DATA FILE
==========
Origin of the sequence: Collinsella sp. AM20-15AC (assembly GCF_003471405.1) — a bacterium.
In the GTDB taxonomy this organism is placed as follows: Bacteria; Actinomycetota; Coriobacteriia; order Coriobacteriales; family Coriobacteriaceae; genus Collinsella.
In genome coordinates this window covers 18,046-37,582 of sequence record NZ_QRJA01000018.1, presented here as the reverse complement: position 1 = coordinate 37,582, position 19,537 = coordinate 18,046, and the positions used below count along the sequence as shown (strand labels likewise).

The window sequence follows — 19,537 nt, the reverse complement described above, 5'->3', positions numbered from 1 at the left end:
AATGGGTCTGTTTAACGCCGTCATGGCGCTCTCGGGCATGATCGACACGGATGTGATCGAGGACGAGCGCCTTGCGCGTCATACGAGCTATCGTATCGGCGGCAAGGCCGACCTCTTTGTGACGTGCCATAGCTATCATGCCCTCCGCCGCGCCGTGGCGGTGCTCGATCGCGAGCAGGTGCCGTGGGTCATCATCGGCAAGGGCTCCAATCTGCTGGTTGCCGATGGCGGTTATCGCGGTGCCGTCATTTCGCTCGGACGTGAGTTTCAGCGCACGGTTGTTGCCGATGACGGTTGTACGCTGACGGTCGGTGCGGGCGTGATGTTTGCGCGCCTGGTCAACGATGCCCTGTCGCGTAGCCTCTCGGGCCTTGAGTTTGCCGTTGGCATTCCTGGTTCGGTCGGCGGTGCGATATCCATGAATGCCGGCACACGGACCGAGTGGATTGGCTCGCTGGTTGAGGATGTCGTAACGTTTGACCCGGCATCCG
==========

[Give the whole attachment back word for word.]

Origin of the sequence: Collinsella sp. AM20-15AC (assembly GCF_003471405.1) — a bacterium.
In the GTDB taxonomy this organism is placed as follows: Bacteria; Actinomycetota; Coriobacteriia; order Coriobacteriales; family Coriobacteriaceae; genus Collinsella.
In genome coordinates this window covers 18,046-37,582 of sequence record NZ_QRJA01000018.1, presented here as the reverse complement: position 1 = coordinate 37,582, position 19,537 = coordinate 18,046, and the positions used below count along the sequence as shown (strand labels likewise).

The window sequence follows — 19,537 nt, the reverse complement described above, 5'->3', positions numbered from 1 at the left end:
AATGGGTCTGTTTAACGCCGTCATGGCGCTCTCGGGCATGATCGACACGGATGTGATCGAGGACGAGCGCCTTGCGCGTCATACGAGCTATCGTATCGGCGGCAAGGCCGACCTCTTTGTGACGTGCCATAGCTATCATGCCCTCCGCCGCGCCGTGGCGGTGCTCGATCGCGAGCAGGTGCCGTGGGTCATCATCGGCAAGGGCTCCAATCTGCTGGTTGCCGATGGCGGTTATCGCGGTGCCGTCATTTCGCTCGGACGTGAGTTTCAGCGCACGGTTGTTGCCGATGACGGTTGTACGCTGACGGTCGGTGCGGGCGTGATGTTTGCGCGCCTGGTCAACGATGCCCTGTCGCGTAGCCTCTCGGGCCTTGAGTTTGCCGTTGGCATTCCTGGTTCGGTCGGCGGTGCGATATCCATGAATGCCGGCACACGGACCGAGTGGATTGGCTCGCTGGTTGAGGATGTCGTAACGTTTGACCCGGCATCCG